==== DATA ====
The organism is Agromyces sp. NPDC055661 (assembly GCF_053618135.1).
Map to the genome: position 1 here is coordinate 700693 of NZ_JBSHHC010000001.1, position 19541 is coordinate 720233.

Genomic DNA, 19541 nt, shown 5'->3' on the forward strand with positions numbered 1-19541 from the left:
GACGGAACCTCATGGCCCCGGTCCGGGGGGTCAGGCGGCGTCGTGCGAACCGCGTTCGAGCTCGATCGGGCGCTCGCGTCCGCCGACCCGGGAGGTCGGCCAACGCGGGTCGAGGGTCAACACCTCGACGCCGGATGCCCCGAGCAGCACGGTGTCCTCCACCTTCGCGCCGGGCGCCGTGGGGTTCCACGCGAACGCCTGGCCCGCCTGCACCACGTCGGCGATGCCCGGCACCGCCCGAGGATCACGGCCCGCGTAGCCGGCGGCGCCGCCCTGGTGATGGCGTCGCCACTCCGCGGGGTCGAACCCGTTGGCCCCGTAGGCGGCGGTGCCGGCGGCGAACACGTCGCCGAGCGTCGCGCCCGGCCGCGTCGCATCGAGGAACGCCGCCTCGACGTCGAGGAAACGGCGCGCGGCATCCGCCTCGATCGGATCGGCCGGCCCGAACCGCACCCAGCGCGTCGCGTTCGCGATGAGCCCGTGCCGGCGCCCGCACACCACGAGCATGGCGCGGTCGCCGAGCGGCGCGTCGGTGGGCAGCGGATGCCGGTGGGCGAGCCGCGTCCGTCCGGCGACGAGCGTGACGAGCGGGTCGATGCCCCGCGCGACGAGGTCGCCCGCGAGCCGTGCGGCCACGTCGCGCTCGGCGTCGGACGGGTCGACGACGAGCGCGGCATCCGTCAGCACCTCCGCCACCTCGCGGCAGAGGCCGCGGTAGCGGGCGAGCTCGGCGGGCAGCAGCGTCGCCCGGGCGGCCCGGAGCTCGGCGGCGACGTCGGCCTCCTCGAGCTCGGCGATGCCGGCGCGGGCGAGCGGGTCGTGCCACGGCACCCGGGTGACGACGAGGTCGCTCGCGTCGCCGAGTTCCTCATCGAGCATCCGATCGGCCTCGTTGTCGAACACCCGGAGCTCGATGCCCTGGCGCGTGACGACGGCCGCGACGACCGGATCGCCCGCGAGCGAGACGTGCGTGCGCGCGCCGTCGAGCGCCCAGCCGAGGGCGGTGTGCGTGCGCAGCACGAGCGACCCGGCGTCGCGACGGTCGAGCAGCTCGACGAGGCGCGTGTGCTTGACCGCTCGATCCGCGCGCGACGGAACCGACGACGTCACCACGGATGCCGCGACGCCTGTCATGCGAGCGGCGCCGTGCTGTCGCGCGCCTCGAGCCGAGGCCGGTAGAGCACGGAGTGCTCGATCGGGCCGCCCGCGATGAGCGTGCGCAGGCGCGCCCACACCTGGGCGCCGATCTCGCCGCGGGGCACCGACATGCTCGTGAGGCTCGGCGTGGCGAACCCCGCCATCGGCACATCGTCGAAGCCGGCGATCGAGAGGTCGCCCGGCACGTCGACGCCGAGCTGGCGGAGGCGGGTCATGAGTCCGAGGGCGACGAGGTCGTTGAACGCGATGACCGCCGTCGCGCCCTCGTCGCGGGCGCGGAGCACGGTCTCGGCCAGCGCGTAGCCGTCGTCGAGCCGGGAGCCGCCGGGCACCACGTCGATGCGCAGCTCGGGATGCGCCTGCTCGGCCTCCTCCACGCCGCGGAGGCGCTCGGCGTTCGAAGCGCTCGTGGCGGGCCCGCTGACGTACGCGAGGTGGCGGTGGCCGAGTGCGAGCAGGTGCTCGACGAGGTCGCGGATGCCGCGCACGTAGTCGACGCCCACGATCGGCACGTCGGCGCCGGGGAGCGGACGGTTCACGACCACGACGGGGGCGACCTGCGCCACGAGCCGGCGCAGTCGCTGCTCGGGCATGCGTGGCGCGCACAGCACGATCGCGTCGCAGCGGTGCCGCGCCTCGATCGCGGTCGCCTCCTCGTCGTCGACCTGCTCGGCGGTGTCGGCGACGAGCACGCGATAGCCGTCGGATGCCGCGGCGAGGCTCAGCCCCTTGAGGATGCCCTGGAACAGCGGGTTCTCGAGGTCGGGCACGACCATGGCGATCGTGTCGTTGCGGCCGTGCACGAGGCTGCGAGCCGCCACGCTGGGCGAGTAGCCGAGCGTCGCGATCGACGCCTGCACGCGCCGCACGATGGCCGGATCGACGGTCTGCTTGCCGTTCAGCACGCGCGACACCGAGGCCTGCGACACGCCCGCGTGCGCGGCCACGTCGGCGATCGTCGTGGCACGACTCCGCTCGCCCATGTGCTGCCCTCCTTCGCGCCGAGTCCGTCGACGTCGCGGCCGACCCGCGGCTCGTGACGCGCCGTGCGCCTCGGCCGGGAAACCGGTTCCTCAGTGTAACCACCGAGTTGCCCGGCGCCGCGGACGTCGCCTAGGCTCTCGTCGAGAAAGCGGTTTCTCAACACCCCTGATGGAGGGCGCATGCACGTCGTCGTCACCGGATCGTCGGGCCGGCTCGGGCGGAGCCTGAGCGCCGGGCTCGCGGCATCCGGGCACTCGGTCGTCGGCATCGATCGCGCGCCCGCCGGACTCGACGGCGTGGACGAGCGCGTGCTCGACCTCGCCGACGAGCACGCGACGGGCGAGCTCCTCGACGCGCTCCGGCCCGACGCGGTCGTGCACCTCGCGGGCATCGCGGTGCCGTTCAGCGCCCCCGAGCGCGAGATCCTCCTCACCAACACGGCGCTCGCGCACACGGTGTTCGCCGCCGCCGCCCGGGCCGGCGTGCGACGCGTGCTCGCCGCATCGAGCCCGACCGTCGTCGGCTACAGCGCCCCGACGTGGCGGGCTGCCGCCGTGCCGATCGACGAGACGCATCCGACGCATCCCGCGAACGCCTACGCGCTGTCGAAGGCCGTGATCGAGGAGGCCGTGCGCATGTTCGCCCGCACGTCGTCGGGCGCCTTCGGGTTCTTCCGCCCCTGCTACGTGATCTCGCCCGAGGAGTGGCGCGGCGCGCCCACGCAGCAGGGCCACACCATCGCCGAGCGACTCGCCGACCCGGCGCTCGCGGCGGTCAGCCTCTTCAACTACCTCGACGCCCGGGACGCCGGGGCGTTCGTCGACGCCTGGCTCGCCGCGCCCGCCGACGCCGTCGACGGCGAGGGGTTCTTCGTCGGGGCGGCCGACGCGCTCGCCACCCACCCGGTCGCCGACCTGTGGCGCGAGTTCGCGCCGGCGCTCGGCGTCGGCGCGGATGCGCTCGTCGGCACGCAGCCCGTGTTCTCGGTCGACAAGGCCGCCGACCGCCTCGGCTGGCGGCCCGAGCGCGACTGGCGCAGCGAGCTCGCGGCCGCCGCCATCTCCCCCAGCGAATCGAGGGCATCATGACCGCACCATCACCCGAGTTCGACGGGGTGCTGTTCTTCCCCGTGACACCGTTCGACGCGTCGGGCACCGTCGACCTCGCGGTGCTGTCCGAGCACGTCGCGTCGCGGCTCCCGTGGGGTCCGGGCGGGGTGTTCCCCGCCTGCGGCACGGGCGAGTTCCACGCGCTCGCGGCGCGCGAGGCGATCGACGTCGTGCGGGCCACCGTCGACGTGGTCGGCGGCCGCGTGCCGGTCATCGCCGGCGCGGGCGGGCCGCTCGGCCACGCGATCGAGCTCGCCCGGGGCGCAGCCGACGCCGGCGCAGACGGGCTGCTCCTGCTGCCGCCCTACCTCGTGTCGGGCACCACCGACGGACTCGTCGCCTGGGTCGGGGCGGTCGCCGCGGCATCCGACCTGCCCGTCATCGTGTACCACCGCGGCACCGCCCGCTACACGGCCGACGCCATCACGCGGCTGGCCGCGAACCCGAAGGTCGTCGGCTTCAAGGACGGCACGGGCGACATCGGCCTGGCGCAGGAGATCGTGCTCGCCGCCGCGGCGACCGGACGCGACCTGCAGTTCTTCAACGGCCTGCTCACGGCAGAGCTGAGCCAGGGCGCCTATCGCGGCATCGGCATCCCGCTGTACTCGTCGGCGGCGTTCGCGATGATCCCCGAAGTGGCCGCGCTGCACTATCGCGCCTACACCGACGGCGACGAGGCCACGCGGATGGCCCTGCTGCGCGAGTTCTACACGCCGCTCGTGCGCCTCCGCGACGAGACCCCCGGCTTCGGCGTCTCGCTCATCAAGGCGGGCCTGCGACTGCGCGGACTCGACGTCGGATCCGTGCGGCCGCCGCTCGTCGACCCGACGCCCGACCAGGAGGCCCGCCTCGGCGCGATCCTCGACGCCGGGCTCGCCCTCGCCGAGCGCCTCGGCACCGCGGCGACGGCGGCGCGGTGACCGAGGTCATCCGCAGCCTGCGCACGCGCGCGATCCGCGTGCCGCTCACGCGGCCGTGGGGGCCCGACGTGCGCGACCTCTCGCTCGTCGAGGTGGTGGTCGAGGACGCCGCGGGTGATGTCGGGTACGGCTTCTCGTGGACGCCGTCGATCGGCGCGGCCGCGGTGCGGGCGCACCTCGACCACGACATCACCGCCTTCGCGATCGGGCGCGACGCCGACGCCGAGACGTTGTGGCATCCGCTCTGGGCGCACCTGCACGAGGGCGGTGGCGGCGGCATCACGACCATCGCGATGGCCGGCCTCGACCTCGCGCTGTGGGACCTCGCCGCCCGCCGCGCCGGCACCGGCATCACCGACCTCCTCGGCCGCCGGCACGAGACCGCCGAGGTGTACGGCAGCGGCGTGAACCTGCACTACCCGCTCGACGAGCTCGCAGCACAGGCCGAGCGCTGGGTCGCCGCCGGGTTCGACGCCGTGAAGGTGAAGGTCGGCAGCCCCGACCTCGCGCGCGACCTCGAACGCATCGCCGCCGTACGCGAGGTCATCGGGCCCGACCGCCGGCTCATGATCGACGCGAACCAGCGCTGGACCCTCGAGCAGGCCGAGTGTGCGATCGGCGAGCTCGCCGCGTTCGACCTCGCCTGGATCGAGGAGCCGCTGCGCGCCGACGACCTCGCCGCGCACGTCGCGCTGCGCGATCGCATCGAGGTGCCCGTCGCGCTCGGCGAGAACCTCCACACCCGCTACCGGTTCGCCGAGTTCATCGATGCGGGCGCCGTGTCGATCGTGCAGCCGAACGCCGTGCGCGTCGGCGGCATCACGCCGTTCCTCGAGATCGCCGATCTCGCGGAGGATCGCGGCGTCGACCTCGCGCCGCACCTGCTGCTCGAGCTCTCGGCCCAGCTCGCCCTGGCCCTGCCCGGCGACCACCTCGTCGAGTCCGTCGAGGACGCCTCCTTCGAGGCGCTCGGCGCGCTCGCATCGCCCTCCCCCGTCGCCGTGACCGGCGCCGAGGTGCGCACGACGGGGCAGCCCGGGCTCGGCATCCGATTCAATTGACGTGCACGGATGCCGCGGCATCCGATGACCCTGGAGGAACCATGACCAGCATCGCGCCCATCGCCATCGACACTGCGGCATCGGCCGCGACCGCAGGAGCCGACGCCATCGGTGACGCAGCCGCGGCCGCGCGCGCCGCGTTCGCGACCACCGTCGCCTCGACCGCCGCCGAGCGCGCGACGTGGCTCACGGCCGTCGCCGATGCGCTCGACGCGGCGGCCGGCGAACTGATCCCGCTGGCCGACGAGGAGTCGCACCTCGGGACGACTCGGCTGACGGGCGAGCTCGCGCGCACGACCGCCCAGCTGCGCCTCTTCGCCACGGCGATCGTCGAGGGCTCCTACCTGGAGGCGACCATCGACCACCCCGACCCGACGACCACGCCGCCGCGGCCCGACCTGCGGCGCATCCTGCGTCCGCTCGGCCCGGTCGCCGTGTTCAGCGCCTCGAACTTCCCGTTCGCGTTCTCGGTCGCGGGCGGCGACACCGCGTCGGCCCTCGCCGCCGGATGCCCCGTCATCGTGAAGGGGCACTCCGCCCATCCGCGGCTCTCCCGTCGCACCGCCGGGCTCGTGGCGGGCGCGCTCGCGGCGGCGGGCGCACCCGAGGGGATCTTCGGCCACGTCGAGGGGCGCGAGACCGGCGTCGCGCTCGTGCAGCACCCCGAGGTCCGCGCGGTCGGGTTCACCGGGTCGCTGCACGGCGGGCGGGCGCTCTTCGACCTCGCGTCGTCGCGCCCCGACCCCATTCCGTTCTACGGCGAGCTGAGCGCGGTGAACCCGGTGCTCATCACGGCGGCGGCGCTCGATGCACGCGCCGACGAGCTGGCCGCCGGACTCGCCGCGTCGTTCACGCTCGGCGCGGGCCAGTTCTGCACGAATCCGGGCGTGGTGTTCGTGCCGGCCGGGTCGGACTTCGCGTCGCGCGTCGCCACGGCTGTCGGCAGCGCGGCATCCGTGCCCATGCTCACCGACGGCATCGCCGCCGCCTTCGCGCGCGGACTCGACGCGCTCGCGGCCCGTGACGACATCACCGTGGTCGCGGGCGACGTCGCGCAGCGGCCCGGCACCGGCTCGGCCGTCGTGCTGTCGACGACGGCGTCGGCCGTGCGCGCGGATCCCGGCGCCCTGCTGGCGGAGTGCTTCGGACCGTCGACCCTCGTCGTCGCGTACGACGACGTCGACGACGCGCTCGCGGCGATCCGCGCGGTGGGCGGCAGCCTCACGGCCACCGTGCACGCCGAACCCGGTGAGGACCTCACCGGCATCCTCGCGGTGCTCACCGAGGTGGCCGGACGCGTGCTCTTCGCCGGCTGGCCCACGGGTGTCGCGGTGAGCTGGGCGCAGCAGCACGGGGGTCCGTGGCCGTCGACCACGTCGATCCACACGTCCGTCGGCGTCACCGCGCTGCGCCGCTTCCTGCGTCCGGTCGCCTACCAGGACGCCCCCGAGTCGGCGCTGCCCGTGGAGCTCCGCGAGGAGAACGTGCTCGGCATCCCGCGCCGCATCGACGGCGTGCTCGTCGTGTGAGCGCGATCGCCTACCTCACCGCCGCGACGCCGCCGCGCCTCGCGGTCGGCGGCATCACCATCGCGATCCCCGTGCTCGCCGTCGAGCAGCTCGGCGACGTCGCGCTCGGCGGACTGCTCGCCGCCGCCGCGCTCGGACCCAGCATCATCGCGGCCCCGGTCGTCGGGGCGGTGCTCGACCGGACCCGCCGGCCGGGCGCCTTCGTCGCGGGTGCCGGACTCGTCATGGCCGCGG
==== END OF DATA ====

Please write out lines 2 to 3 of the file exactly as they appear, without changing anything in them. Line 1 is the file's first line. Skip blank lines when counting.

Map to the genome: position 1 here is coordinate 700693 of NZ_JBSHHC010000001.1, position 19541 is coordinate 720233.

Genomic DNA, 19541 nt, shown 5'->3' on the forward strand with positions numbered 1-19541 from the left: